February 22, 2008

Faithful Lines / Shirley Vogler Meister

Angels of God: guardians near and dear

Shirley Vogler MeisterSince childhood, I have frequently thought or said the Guardian Angel prayer. Most Catholics know it: “Angel of God, my guardian dear, to whom His love commits me here, ever this day be at my side to light and guard, to rule and guide. Amen.”

Although I do not have an angel collection, I have received angel mementos that I proudly display, and angels are shown in large, framed replicas of well-known art masterpieces (one is the Annunciation, the other is the Nativity). I even have a metal angel, a gift from my daughter, which I hang from a lamp.

Recently, after the unexpected death of a next-door neighbor, her husband, Frank, came by to give me something that Charlene had previously asked her California sister to get for me and her granddaughter. It is “The Original Angel Star Worry Stone” with this message:

“Give your worries to the angels
“It is time to heal your heart.
“Every day’s a new beginning
“Where love and hope can start.
“Give your worries to the angels
“Release your doubt and fear
“Trust in God to always be there
“With angels always near.”

When I hold the “angel stone” in my hands, a warm, peaceful calm comes over me—as though Charlene is saying, “Don’t worry. I am fine.”

No, I am not superstitious. I simply believe strongly that God’s grace—whether through angels or saints or the beauty of nature or pets or even an angel stone—can be comforting.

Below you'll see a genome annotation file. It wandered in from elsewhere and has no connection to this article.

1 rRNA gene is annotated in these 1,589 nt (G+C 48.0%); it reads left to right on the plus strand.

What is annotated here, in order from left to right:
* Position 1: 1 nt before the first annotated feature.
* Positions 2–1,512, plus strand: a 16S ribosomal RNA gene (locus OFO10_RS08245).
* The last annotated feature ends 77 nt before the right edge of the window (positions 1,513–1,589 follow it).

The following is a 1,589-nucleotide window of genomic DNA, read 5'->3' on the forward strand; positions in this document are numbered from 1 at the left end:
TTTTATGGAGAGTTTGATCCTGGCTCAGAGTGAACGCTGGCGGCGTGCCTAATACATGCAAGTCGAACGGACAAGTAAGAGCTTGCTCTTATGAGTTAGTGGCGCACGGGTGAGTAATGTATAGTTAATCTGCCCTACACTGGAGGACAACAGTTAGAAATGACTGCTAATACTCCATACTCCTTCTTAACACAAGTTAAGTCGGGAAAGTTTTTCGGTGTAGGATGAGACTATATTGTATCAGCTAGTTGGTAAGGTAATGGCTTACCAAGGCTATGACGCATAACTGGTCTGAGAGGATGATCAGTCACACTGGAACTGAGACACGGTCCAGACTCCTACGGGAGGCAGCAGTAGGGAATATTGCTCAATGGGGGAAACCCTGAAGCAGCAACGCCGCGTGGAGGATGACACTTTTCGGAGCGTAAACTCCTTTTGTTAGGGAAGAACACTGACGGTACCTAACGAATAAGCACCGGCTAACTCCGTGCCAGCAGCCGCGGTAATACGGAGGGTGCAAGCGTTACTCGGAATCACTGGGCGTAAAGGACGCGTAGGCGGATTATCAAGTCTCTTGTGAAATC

Also comforting was knowing how well Frank and Charlene’s son, Drew, and his wife, Sally, and family—and their extended family who are members of Immaculate Heart of Mary Parish in Indianapolis—rallied to help everyone in such untimely sorrow.

As I go through Lent in times of prayer, I not only remember Charlene and her family, but also the widow of another neighbor, Marian. Her husband, Art, also died unexpectedly.

After services at the Good Shepherd Lutheran Church, whose members are also wonderfully supportive to Marian, the pastor spoke with my husband and me.

I was surprised that he remembered a “shepherding” column I once wrote about Art and his dog, and that the pastor often reads The Criterion.

These are only a few of the serendipitous moments that I experienced before the beginning of Lent, and I treasure them.

As Christians, we practice penance and sacrifice for 40 days, but that doesn’t mean we must be doom-and-gloomers.

God brings beautiful blessings and joys for us to cherish even during Lent.

Although we are in the penitential mode, we can still give thanks for what is right and good despite fasting, abstinence or deep sorrow.

Next week, I will share more observations about angels, some from children.

Meanwhile, let’s count our blessings.

(Shirley Vogler Meister, a member of Christ the King Parish in Indianapolis, is a regular columnist for The Criterion.) †

Local site Links: